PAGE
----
As a former co-editor of Preacher’s Magazine, David Busic knows his share about preaching and homiletical theory, but some of his deepest understandings and insights have come from firsthand experience as a pulpiteer in churches he’s served in California, Kansas, and Oklahoma. Grace and Peace Magazine caught up with David to ask him a few questions on his approach to preaching. Despite a full schedule as senior pastor of Bethany First Church of the Nazarene in Oklahoma, it wasn’t too hard to get David to share with G&P readers about one of his deepest loves.


GP: What has shaped your approach to preaching and the way you craft sermons?


Busic: It started by listening to good preaching in my local church when I was a kid. My pastor was an excellent preacher who inspired and motivated me.

What we know as the first real purpose statement for homiletics came from Augustine. He said that preaching was designed to teach, inspire, and delight. The teaching part is pretty obvious;we are supposed to teach God’s Word to God’s people. The inspiring part means that people are much better motivated by love and desire than by fear or guilt. The part we sometimes miss is delighting;it means that our preaching is supposed to be interesting and creative. It would be a shame to take something as alive as God’s Word and be boring. So, the combination of all of those things has shaped the way I craft sermons.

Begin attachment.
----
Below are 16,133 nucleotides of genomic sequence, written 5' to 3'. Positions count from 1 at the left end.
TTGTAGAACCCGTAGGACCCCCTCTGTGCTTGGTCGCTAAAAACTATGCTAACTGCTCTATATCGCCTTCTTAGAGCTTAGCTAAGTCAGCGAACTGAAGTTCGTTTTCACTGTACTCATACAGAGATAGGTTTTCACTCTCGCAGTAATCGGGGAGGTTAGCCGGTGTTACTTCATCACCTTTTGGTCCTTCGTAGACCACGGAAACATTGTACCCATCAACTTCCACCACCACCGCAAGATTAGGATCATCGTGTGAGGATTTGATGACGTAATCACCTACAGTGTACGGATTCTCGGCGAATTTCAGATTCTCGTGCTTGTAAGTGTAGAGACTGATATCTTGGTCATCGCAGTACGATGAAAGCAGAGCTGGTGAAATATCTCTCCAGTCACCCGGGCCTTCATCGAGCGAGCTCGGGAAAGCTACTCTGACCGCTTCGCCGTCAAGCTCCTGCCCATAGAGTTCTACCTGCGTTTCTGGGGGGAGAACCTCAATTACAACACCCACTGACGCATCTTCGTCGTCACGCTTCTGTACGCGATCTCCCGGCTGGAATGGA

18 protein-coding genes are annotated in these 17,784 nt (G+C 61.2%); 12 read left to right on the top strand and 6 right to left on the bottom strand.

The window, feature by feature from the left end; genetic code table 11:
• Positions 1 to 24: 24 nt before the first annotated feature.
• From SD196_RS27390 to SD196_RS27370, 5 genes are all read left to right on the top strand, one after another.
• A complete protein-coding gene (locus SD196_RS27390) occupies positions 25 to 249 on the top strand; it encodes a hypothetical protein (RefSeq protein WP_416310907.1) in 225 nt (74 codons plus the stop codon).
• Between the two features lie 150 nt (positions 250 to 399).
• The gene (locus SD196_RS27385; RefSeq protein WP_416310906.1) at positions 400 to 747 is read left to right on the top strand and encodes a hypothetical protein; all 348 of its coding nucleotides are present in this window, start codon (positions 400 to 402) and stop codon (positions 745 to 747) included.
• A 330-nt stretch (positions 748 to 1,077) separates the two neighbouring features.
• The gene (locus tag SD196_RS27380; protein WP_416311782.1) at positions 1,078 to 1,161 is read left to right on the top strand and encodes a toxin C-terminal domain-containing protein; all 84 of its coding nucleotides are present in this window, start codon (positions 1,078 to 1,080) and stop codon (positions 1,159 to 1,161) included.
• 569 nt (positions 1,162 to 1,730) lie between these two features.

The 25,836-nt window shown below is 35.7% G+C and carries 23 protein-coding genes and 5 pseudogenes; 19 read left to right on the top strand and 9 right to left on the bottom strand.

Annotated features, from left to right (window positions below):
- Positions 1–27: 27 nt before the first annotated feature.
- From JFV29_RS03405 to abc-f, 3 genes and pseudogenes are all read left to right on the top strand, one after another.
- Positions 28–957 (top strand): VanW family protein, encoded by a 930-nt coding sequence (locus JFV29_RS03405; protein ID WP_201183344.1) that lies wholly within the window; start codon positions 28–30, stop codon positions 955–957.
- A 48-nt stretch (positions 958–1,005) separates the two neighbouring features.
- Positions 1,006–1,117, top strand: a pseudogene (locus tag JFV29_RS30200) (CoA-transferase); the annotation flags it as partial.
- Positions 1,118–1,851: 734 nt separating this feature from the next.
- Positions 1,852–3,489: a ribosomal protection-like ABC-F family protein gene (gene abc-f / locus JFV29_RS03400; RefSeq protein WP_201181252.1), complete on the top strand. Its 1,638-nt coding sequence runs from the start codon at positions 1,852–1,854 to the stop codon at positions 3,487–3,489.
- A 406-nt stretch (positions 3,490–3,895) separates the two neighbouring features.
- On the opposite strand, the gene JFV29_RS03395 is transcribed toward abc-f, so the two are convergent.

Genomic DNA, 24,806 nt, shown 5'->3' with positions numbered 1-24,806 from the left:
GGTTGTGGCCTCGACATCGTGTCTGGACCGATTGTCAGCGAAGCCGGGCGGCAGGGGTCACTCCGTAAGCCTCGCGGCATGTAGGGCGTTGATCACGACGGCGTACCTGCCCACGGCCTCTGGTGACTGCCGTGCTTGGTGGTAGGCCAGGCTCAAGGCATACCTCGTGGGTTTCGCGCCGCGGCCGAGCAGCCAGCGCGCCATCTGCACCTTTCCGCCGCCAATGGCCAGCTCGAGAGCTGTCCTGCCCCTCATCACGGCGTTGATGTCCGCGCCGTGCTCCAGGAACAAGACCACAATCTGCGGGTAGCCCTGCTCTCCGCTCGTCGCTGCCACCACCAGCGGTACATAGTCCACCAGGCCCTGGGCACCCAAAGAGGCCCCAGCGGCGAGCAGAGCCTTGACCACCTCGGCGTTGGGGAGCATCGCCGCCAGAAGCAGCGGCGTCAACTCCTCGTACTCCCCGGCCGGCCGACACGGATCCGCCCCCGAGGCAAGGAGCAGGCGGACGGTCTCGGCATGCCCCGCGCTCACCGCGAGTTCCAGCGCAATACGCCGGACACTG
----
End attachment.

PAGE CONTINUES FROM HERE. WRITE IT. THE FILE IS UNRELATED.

I love the challenge of pastoral preaching: to speak to the same group of people week in and week out, year in and year out, keeping them motivated and interested— preaching to a college professor in one seat and a blue collar worker in another. I love that challenge. Pastoral preaching is my favorite preaching.


GP: Has your preaching been something you have done primarily yourself or has it now become a more collaborative process, where you invite people into your thinking before you actually get up and preach?


Busic: Preaching is a conversation and journey you have with your people. Fred Craddock is the one who first helped me understand that. He said that much preaching today is the preacher spending 15 to 20 hours in sermon preparation to arrive at the moment of proclamation, who then begins the sermon at the point of discovery derived after 20 hours of research. Why not start with the people back where you started? Help them move through the discovery, rather than, “Here’s an answer I’ve deduced for you.” Somehow, in that 30 minutes of preaching, you can walk them through the “aha!” moments that you had along the way, so they feel like they have discovered something instead of just being told something—they have made that discovery themselves.

People are drawn to stories; Jesus’ style taught us that.

Narrative preaching and expository preaching are not mutually exclusive. You can be faithful to the exposition of the Word and at the same time be interesting. People are drawn to stories; Jesus’ style taught us that. Incredible truth can be proclaimed and understood and discovered through a story that is common to everyone. It is important to incorporate both aspects, being faithful to the text and to the people to whom we are preaching.


GP: To whom would you point, either in book form or in person, as a mentor and influence on your preaching?